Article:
Lottery Scam, what it is and how to avoid it?
by Nowshade Kabir
Internet scams and frauds are on the rise! The quantity of scam emails with various fraud schemes any email account receives today is simply overwhelming! There is this infamous Nigerian 419 scam, which is by far the most widely circulated one. I wrote about it in one of our ezine articles not long ago. You can read about it here! And there are many other scams like Lottery, Letter of Credit, money transfer, black money conversion, real estate, fraudulent order and the list goes on and on. Looking at my daily doze of scam letters, looks like, the lottery scam seams to be gaining popularity among the con artists. This scam is similar to other forward fee schemes, where the goal of the con artist is to persuade an unsuspected victim to send an advance payment for some dubious offers that the swindlers never plan to fulfill.
Email Lottery Scam
The subject of the emails from an unknown source to you will, probably show, something similar to, “Congratulation! You have own a lottery”. With minor variations the text in most of these letters is virtually identical.
The letter, usually, claims to be issued by a Lottery Company based in some countries like The Netherlands, Switzerland, England, Canada or the USA.
And then it says that you are one of many people randomly chosen from all over the world to participate in a lottery of a very large sum. You along with some others have won this lottery. You will be asked to contact them immediately to claim your prize money. Most certainly, the letter will also warn you to keep this as a secret and will specify that the offer has a time limit.
If you contact them after receiving this letter; there are number of variation how the thugs will try to swindle you. They are quite imaginative and sometimes very innovative in their endeavors.
In general the idea is – you have to pay a fee before the lottery company can release the amount to you. The pretexts are, usually, an investigation company has to make sure that you are the right person who won the lottery, as a foreigner you have to pay a tax before you can get your prize and there is a processing and handling fee that has to be paid before hand, etc.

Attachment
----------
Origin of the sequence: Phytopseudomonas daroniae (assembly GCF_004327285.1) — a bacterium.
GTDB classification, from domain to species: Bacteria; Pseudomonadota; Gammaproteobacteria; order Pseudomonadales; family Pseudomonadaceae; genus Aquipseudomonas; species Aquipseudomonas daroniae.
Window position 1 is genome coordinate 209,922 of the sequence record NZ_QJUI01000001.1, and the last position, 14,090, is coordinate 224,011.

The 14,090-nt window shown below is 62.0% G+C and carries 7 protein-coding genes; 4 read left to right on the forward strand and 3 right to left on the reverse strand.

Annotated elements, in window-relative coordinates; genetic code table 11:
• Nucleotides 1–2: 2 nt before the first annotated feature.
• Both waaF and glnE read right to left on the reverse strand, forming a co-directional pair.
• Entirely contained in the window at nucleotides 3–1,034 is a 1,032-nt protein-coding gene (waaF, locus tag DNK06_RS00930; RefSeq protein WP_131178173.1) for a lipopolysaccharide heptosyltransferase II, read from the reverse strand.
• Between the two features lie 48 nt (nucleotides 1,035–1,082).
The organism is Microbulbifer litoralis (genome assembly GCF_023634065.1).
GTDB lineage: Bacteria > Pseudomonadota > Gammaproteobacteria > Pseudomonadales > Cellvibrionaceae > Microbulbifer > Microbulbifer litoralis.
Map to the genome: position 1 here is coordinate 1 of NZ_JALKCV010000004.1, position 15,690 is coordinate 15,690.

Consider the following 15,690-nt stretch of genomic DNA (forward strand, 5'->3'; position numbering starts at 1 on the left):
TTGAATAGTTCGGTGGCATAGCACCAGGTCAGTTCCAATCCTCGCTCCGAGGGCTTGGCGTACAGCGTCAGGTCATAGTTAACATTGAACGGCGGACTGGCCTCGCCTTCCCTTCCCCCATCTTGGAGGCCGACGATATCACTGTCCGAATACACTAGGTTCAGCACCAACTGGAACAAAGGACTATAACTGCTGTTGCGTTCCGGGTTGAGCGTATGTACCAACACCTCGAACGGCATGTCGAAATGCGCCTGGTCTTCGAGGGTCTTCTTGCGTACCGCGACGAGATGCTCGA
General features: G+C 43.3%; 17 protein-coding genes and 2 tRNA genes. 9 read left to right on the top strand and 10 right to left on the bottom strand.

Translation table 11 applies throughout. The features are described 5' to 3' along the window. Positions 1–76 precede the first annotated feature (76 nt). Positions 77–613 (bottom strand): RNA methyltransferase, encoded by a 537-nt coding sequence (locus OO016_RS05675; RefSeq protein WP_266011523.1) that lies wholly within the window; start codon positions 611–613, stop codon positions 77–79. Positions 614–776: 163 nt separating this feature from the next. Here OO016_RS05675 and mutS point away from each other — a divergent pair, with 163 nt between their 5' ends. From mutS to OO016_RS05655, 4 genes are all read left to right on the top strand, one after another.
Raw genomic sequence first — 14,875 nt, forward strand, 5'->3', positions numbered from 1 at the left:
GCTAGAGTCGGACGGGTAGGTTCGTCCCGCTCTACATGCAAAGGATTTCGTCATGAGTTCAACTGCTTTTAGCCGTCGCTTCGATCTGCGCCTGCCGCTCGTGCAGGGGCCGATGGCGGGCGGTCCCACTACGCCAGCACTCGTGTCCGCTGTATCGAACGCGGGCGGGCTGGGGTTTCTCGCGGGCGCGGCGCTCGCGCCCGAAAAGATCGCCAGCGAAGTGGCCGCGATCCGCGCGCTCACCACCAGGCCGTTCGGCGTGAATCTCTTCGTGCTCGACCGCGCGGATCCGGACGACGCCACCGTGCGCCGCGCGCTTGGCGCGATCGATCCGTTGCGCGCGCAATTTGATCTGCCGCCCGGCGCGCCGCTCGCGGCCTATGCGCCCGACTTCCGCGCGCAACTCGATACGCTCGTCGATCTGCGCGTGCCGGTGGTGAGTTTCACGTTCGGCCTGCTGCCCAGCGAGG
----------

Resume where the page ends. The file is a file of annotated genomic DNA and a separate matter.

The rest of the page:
Don’t think that these dubious offers are only sent by emails. People received them by regular mails, by direct phone calls and even by SMS.
Phone Call Lottery Scam
One fine morning you may receive a call from a person, claiming to be a lawyer from a prestigious law farm, and will tell you that you have won a foreign lottery; that a processing fee is due before the prize money can be released to you. The seniors are most likely to be the victims of these telemarketers. If you are located in the USA, most likely, the person will introduce himself as a Canadian lawyer and will inform you as if you have won a Canadian Provincial Lottery.
Lottery Scam by SMS
You may even receive a SMS message advising that you have won a foreign lottery. You will be instructed to log onto a website and enter a login and password, which would be provided to you in the message. The site will have the same look and feel of a legitimate lottery site, but in fact, it is a copy site created by the scammers. The URL address will have a very minor, virtually, unnoticeable difference. Once you log in and see for yourself that you have really own the lottery, you will be asked to forward a gaming tax of US $100 to US $500 before you claim your prize.
How to identify these scams and avoid being conned?
The number one motto that you should follow is – if it is too good to be true, then probably, it is indeed too good to be true! There is no way you can win a lottery, in what you have never participated!
The followings are the signs of probable scam offers, you will be better off if you avoid them scrupulously:
Any offer, where you have to send cash upfront to redeem you prize.
Any offer of a substantial percentage of a large sum of money to be transferred into your account, in return for your "discretion" or "confidentiality";
Requests for signed and stamped, blank letterhead or invoices, or for bank account information;
Requests for payment in advance of transfer taxes or other fees;
Statements that your name was provided to the soliciting party either by someone you do not know or by "a very reliable contact;"
Unsolicited calls asking if you would like to be in a "Lottery pool";
Mail notifying you that you have already won a substantial sum of money.
About the Author:
Nowshade Kabir is the founder, primary developer and present CEO of Rusbiz.com. A Ph. D. in Information Technology, he has wide experience in Business Consulting, International Trade and Web Marketing. Rusbiz is a Global B2B Emarketplace with solutions to start and run online business. You can contact him at mailto:firstname.lastname@example.org, http://ezine.rusbiz.com, http://www.rusbiz.com
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